The public can expect a Proposed Draft on the Employment Zoning Project on September 21.This project implements new policies to achieve more efficient use of industrial land and mixed employment areas, while also protecting neighborhood livability and watershed health. Outcomes include code changes to Industrial (IG) and General Employment (EG) zones and zoning map changes for new mixed employment areas. Learn more at http://www.portlandoregon.gov/bps/employmentzoning

Mixed Use Zones Project

The Mixed Use Zones Discussion Draft is scheduled to be published in late September. This project will develop new mixed use zoning designations and revise Portland’s commercial and central employment zoning codes currently applied in centers and corridors outside of the Central City. The project addresses issues that arise with new more intensive mixed use buildings, such as massing and design, transitions and step-downs, and ground floor uses. The comment period on the Discussion Draft will close on October 30, 2015. Learn more at www.portlandoregon.gov/bps/mixeduse.

Discussion versus Recommended Drafts

Each project presents multiple opportunities for the public to provide feedback. Bureau of Planning and Sustainability (BPS) staff will first publish a Discussion Draft (including policy, code and/or map changes), which serves as an initial proposal to stimulate discussion. Public comments on this draft may be submitted directly to project staff and are considered when developing the Proposed Draft. The Proposed Draft is staff’s proposal for the public and Planning and Sustainability Commission (PSC) to review. The PSC holds public hearings on the Proposed Draft and invites public comments in the form of written or oral testimony. After considering public testimony and deliberating, the PSC recommends revisions to the Proposed Draft to produce a new Recommended Draft that is forwarded to City Council for adoption.

So far, the Employment Zoning Project and Campus Institutional Zoning Project have both released Discussion Drafts. These drafts are the first opportunity for the public to review new policy, code and/or map changes and give feedback directly to the Bureau of Planning and Sustainability (BPS). Staff will consider all comments on the discussion draft when writing proposed drafts for their projects. The public will then have the opportunity to review the proposed draft and provide testimony to PSC at public hearings. Check the PSC calendar for dates, times and tentative agendas.

Early Implementation Timeline & Commenting

Time

Event/Milestone

Opportunities for providing feedback

If yes, to whom?

Summer 2015

Release of Discussion Drafts for Employment Zoning Project and Campus Institutional Zoning projects

Yes – The public may give feedback to staff, who will consider it when developing a  proposed draft

BPS staff

Summer/Fall 2015

Release of Proposed Draft for Employment Zoning Project

Yes – The public may provide written testimony to the PSC, who will consider it when developing a Recommended Draft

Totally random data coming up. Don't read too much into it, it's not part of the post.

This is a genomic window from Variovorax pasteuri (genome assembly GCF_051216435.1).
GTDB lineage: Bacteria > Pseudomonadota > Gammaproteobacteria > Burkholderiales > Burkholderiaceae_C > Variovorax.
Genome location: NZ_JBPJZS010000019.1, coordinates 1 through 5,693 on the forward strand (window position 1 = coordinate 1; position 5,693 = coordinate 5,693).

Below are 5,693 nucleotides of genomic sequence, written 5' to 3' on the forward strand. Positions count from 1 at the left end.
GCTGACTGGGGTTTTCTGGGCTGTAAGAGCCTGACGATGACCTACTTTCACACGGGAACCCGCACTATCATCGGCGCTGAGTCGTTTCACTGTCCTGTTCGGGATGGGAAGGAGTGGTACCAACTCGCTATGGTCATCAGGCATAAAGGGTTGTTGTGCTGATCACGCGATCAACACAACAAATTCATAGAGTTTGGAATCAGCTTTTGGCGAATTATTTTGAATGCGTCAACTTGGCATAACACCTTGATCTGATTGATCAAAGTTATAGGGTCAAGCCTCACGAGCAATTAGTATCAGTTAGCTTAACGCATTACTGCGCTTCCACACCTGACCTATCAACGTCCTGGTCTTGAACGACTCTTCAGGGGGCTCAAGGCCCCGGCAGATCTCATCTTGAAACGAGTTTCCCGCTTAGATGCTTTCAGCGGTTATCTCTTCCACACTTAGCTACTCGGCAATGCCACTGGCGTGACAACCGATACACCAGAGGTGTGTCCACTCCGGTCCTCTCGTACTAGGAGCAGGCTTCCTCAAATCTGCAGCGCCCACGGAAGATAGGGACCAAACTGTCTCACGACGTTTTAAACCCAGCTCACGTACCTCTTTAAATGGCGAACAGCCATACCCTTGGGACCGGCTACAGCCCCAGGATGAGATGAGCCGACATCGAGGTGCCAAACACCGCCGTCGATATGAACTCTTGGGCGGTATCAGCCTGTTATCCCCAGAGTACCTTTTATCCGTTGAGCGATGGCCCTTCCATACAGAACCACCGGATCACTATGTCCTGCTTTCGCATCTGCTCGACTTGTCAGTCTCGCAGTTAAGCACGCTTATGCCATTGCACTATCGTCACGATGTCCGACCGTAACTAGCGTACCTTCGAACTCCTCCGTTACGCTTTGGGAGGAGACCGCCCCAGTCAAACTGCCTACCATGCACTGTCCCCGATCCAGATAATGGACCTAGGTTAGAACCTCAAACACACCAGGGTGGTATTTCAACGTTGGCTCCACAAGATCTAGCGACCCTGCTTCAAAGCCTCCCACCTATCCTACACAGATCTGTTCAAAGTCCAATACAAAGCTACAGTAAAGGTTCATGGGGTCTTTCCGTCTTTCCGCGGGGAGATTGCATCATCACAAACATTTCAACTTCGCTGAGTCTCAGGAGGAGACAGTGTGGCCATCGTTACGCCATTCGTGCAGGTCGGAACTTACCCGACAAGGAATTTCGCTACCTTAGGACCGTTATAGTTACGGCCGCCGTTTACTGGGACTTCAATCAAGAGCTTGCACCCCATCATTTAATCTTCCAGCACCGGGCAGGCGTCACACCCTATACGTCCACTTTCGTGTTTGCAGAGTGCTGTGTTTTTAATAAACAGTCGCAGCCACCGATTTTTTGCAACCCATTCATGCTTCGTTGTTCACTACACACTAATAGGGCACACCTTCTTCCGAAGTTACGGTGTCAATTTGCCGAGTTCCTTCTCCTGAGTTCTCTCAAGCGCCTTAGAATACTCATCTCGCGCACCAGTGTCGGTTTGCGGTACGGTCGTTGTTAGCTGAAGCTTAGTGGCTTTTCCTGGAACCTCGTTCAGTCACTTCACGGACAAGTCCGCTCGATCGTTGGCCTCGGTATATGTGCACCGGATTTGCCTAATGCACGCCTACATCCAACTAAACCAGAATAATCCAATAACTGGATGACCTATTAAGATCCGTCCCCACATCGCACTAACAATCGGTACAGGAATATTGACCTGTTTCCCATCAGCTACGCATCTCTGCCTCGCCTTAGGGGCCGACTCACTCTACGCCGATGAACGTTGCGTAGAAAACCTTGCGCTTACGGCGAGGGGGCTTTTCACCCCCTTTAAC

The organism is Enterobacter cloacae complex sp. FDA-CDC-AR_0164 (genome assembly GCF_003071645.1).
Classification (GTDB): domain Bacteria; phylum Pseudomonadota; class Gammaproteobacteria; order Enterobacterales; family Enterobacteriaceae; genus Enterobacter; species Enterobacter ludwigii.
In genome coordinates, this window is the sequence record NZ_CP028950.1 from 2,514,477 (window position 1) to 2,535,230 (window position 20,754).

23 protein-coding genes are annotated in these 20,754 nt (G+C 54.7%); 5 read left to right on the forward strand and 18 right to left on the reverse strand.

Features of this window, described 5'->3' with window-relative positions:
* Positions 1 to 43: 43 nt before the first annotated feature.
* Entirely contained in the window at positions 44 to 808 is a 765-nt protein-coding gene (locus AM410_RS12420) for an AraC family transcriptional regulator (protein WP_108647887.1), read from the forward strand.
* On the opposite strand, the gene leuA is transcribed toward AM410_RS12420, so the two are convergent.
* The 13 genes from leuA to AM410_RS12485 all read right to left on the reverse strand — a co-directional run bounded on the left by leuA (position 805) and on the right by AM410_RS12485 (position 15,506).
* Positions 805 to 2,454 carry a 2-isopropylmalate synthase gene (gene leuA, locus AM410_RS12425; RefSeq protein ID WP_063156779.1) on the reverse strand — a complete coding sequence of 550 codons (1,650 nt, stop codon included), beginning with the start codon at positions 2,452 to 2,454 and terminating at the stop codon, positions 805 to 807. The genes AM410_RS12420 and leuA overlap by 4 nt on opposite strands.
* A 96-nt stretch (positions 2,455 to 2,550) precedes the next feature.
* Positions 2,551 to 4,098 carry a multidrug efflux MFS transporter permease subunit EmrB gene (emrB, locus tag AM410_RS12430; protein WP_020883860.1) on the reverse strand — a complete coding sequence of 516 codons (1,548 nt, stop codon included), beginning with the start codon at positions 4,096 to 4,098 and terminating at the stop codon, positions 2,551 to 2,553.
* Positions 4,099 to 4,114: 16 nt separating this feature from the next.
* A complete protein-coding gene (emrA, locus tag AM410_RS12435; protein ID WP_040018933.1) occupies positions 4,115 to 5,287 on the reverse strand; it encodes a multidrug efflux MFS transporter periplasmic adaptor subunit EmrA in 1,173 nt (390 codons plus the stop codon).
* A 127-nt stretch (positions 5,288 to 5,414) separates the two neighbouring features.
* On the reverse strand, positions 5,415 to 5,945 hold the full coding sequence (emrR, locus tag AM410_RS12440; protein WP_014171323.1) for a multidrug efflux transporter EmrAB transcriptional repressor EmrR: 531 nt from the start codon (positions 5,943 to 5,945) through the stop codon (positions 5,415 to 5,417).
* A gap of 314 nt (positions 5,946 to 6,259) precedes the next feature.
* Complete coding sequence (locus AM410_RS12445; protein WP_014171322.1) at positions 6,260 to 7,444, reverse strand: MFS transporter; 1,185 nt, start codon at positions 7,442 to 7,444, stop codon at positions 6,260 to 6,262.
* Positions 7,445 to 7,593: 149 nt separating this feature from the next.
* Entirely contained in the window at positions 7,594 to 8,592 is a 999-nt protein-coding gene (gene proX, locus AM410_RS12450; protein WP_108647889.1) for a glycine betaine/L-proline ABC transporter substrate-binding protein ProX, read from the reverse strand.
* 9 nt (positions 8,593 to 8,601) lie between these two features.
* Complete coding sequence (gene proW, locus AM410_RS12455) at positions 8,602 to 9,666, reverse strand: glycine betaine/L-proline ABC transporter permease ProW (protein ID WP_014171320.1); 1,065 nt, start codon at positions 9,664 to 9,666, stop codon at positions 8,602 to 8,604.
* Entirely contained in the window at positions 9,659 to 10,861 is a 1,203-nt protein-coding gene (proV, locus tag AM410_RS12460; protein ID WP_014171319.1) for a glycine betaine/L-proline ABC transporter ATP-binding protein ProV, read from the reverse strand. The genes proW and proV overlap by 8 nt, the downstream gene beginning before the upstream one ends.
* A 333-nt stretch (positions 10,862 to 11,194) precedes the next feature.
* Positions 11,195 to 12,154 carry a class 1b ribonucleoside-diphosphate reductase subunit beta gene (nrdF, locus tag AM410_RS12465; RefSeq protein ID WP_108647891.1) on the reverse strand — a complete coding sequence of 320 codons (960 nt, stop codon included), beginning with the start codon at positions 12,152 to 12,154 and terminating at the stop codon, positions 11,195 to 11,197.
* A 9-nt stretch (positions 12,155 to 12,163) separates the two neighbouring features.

Planning and Sustainability Commission

Fall 2015

Release of Discussion Drafts for Mixed Use Zones Project and Zoning Map Update

Yes – The public may give feedback to staff, who will consider it when developing a Proposed Draft

BPS staff

Fall 2015

Release of the Proposed Draft for Campus Institutional Zoning and Mixed Use Zones Projects

Yes – The public may provide written testimony to the PSC, who will consider it when developing a Recommended Draft

Planning and Sustainability Commission

Fall 2015

PSC’s public hearings and recommendations on Employment Zoning and Campus Institutional Zoning Projects

Yes – Testimony may be submitted in writing or given orally at public hearings

Planning and Sustainability Commission

Winter 2016

PSC’s public hearings and recommendations on Mixed Use Zones Project and Zoning Map Update

Yes – Testimony may be submitted in writing or given orally at public hearings

Planning and Sustainability Commission

More Early Implementation projects are on their way this fall and winter. Check back here and/or subscribe to the Comprehensive Plan Update E-News by sending an email to pdxcompplan@portlandoregon.gov.

 

Portland’s New Comprehensive Plan to be Considered by City Council

Portlanders can now review the Recommended Draft and testify to City Council in writing, via the Map App or at a public hearing

Last month Portland’s Planning and Sustainability Commission (PSC) voted to recommend a new Comprehensive Plan to City Council. With the release of the PSC’s Recommended Draft on August 24, 2015, Portlanders are invited to review the draft and submit their testimony to City Council.

At the request of the PSC, the Bureau of Planning and Sustainability (BPS) incorporated a list of amendments to improve the Plan’s ability to address economic prosperity, human and environmental health, equity and resiliency. The PSC’s amendments are now reflected in an updated land use map, goals and policies document, and a list of significant projects.

Portland's new Comprehensive Plan will help the City prepare for expected population and job growth. The Recommended Draft includes elements that address housing, transportation, environmental protection, economic development, infrastructure improvements and community involvement.